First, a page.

I will use a word like hatred when the original post contains a stereotypical Microsoft basing response to a product that they have likely never used. That is what was being emoted in the post.
In terms of PVRs I have extensive experience with TiVo (Series 1), XP MCE, Vista MC, Beyond TV, SA8300HD and limited exposure to Sage and the Bell PVR.
The products offered by the cable and satellite companies in Canada are very weak. The Rogers PVR is very slow, has only rudimentary search capabilities, has a UI that is ugly, doesn't allow extension to other TVs and does not allow you to move content to PCs or DVDs. One positive is that it simplifies connection to your HT and it is easy to add hard drive space, although there is only room for one additional drive. My impression in limited exposure to the Bell PVR is that it is slightly better but not hugely so. You cannot do placeshifting with this device unless you buy a slingbox. You cannot use this device to watch internet TV types of shows other than the VOD offered by your cable co. The Rogers VOD is very buggy and often crashes.
XP MCE has a very nice UI with full search capabilities and also works as a front end for all of your media content such as photos and pictures. There are very good add-ins for features such as managing your DVD collection and place-shifting. You can also use this product for watching pretty much any file type that you can find. Content can be converted to other formats and burned to DVD. You can buy Media Center Extenders that allow you to play content from your HTPC anywhere else in your house. It also comes free with the OS, assuming that you buy it as an OS. It is trivial to add more hard drives to your system as you could have several terabytes of hard drive space if you desire. You can use tuners connected to analog cable, digital cable boxes and satellite boxes. Channel changing is somewhat slower as you have to use an IR blaster. In terms of HD there is no way to get HD into MCE other than OTA. PVR software from MS respects CGMS-A flag which is problematic for Canadians - it appears that only MS respects this flag. MCE extenders work very well with some limitations - they do not allow you to view digital TV and they don't work so well with video formats other than MPEG-2 and dvr-ms.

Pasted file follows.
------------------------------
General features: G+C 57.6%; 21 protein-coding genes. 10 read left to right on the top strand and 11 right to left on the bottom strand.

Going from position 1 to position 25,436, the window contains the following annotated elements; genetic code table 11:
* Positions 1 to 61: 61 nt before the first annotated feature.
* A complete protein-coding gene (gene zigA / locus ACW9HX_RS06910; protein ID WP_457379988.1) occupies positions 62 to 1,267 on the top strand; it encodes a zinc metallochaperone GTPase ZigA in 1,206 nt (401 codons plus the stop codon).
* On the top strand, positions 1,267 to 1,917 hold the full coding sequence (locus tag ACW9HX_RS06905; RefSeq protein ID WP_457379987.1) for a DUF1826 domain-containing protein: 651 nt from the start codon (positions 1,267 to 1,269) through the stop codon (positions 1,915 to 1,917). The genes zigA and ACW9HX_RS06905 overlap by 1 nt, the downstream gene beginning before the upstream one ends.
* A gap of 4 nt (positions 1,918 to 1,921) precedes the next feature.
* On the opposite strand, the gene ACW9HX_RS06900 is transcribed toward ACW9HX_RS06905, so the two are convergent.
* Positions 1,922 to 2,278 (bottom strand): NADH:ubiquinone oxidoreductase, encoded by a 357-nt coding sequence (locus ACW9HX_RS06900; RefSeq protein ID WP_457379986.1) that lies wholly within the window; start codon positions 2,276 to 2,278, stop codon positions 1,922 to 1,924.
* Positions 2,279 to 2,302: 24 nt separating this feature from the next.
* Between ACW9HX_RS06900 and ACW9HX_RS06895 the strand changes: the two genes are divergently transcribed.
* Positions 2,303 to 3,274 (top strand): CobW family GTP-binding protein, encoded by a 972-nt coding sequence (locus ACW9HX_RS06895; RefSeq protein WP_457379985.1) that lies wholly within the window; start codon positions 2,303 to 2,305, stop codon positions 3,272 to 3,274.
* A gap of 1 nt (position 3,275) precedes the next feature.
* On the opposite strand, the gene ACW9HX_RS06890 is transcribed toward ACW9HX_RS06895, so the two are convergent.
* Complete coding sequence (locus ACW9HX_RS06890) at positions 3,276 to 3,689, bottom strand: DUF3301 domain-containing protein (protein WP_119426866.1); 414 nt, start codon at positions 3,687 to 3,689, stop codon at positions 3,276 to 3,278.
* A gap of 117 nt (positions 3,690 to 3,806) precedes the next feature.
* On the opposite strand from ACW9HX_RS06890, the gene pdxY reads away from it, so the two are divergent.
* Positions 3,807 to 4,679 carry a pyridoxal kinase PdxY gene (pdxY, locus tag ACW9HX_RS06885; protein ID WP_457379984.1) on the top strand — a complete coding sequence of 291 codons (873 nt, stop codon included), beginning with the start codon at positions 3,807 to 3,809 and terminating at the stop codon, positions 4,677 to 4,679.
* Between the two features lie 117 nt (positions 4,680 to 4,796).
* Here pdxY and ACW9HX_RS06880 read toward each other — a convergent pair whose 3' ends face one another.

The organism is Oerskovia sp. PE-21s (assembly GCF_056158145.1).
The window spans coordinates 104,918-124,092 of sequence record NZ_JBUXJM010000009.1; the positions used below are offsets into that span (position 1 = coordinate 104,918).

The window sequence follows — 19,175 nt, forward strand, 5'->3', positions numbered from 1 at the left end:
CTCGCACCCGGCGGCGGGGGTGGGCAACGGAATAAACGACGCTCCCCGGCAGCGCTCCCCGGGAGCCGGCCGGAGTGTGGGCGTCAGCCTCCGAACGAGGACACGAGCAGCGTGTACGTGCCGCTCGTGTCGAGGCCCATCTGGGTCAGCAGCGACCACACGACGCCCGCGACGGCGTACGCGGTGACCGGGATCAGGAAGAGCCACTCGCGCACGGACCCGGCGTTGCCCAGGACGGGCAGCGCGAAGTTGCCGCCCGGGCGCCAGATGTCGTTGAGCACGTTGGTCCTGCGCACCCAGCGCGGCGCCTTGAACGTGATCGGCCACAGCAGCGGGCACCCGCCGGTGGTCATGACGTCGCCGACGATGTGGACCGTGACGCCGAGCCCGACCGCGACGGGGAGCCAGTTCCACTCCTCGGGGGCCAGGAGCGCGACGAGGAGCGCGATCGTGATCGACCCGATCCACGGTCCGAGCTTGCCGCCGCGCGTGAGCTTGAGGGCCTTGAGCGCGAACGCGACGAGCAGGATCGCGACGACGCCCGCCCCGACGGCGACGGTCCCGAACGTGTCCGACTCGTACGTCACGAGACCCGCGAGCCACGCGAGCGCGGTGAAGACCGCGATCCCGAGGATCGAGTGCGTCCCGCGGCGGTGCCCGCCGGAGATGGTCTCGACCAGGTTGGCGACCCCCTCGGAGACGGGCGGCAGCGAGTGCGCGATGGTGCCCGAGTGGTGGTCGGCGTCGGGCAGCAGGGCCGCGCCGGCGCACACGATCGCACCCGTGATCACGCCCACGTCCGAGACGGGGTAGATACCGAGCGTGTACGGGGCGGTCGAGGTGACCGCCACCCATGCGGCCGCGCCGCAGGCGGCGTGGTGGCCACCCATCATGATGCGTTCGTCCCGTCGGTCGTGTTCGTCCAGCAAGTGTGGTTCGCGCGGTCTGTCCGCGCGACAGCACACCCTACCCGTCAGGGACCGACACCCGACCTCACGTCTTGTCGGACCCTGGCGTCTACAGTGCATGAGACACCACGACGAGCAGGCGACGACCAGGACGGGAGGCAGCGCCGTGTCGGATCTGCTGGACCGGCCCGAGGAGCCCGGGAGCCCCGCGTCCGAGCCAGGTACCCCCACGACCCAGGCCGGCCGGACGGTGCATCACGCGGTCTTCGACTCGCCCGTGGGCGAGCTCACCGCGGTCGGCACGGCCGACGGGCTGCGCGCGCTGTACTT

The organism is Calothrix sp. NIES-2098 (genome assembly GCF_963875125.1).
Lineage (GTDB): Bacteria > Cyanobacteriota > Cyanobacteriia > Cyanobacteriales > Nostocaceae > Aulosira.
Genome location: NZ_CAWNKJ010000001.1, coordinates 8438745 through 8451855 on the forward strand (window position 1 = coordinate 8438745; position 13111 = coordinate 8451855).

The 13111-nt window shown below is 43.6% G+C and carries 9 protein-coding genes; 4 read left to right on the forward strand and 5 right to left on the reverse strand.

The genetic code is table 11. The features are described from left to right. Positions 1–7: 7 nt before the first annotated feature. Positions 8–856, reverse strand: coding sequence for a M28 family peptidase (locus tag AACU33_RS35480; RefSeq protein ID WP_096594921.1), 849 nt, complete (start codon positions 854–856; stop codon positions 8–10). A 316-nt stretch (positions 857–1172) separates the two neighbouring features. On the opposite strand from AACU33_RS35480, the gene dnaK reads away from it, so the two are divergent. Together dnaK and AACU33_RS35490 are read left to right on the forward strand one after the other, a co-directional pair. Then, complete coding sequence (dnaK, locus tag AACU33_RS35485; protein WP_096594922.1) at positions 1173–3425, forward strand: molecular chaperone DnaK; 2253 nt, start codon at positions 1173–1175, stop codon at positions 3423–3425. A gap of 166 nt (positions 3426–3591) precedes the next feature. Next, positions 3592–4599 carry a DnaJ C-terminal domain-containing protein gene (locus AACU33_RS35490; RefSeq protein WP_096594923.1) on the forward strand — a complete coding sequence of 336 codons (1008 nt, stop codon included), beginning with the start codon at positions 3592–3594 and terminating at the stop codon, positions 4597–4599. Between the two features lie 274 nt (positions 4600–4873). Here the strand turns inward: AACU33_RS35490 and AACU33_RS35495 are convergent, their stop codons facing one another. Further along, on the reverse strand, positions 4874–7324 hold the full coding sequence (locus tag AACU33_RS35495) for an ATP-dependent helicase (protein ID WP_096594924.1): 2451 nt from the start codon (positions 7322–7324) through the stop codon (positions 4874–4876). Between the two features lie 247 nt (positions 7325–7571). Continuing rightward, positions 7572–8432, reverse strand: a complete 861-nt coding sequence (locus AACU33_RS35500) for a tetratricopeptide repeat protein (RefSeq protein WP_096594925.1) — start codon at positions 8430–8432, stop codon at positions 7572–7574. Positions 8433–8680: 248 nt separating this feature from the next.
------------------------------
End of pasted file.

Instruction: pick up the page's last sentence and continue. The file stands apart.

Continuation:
Vista MC (WMC) comes with Vista Home Premium and Vista Ultimate so it is likely the most installed PVR software on the planet but I bet only a small minority of people running these OSes actually use the product. It is the only PC based PVR software that allows you to record cable HD channels but that requires a whole new PC with CableCard tuners -you cannot add these tuners to an existing TV. The UI in VMC is a fair bit different from MCE some folks prefer it, I don't. The library management features of VMC are not very intuitive and VMC seems to believe that all card readers on your PC are good places to store video files. There are now V2 extenders available that allow you to extend VMC throughout your house. One model is to build a system with multiple TV tuners and throw it in your basement. You would then put extenders at every TV to act as the front end to all of your content.
You can use an XBOX or XBOX360 as an extender to Vista MC or XP MCE. The UI is pretty much the same as what you would have at the PC itself.